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Emulsions are one of the common form of material we see around us daily either in food or in cosmetics. It is interesting to understand its science and technology.

To understand emulsions, we need to understand different phases like continuous phase and dispersed phase, we need understand emulsifiers and the process of emulsification.

Lets start with a basic question – what in an emulsion. In common language it is a stable mixture of im-miscible components. For example, you try to mix oil and water without any additives, it will separate. But on the other hand, mayonnaise, butter, cream are technically a homogeneous and stable mixture of fat and water only. So, mayonnaise, butter, cream are emulsion and fat and oils are different phases. One being continuous phase and other dispersed phase.

Let us understand these phases. From the term it can be understood that, the component which has to be dispersed i.e. uniformly distributed becomes dispersed phase and the component in which it has to be dispersed becomes continuous phase. Here is the big catch. Generally, we are taught that the component which is at higher quantity, becomes continuous phase and other becomes dispersed phase. For eg. If we have 20 ml of water and 80 ml of fat and mix them with the help of emulsifier, fat will become continuous phase and water will be dispersed phase and result will be an water in oil emulsion. But, this is not the right concept. Butter and Mayonnaise both have about 80% fat but butter is water in oil emulsion whereas mayonnaise is an oil in water emulsion. So, actual rule is the phase in which emulsifier is soluble becomes continuous phase. In case of an eggless mayonnaise, emulsifier used is milk powder which is soluble in water, so though water is only 20%, it becomes a continuous phase.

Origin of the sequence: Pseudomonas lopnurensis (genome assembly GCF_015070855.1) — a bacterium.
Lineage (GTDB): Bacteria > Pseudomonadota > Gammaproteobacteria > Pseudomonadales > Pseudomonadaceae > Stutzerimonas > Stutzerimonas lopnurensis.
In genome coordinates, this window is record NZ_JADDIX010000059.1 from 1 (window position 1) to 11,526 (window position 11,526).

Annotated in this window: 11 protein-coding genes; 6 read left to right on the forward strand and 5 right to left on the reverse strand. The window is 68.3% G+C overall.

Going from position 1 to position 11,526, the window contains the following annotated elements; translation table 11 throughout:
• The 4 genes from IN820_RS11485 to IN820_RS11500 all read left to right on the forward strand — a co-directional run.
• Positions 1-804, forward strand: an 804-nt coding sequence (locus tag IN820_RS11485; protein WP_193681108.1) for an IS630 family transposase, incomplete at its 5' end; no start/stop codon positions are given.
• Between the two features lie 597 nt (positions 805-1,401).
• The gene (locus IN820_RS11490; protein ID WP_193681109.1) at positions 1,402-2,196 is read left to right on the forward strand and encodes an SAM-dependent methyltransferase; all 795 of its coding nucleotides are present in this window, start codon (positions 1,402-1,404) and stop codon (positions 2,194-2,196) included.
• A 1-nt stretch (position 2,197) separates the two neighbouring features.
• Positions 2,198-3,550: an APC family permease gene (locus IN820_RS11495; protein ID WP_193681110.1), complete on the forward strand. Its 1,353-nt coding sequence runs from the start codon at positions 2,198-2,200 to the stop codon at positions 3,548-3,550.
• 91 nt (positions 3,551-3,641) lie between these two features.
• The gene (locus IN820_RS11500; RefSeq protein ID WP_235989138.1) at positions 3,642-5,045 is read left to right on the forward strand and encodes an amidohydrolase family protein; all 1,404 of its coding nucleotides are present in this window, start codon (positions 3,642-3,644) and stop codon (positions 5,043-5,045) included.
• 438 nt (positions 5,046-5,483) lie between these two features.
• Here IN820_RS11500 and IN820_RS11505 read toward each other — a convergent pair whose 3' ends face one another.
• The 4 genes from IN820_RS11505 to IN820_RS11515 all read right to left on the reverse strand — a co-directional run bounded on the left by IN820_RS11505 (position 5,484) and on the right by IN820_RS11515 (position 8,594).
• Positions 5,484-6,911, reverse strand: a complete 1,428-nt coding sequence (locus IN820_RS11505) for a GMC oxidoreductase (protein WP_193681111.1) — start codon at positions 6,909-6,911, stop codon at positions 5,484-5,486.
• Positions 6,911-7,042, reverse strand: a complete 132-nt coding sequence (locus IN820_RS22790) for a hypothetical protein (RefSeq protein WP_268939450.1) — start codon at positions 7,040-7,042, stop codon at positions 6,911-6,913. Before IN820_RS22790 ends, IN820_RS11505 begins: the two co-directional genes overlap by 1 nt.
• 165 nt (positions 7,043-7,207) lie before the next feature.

Now, lets understand emulsifiers. Emulsifiers are the additives which helps in stabilizing an emulsion. The question is how? For simplicity, let us consider that we are making an oil in water emulsion. If we apply high mechanical energy through agitation, the phases are broken down into small droplets and uniformly distributed.  When we stop this agitation and allow system to settle, small droplets again combine together and form bigger and bigger droplets and thus getting separated into two phases. These oil droplets have affinity for each other, i.e have tendency to always remain together so  But if we add emulsifiers, this separation is prevented. The emulsifiers being soluble in water, gets thoroughly distributed and then stuck on the surface of oil droplets and thus making a boundary around it. These layers of emulsifiers on the oil droplets prevent the near by droplets from merging together and thus separation of phases is prevented.

Nature of emulsifiers are defined in terms of HLB value i.e. hydrophilic to lipophilic balance value. In simple term, whether an emulsifier has more affinity for hydro i.e. water or for lipo i.e. fat. A high HLB value means it has high affinity for water i.e. more soluble in water. So as mentioned earlier, a emulsifier with high HLB value will form oil in water emulsion as it will be more soluble in water.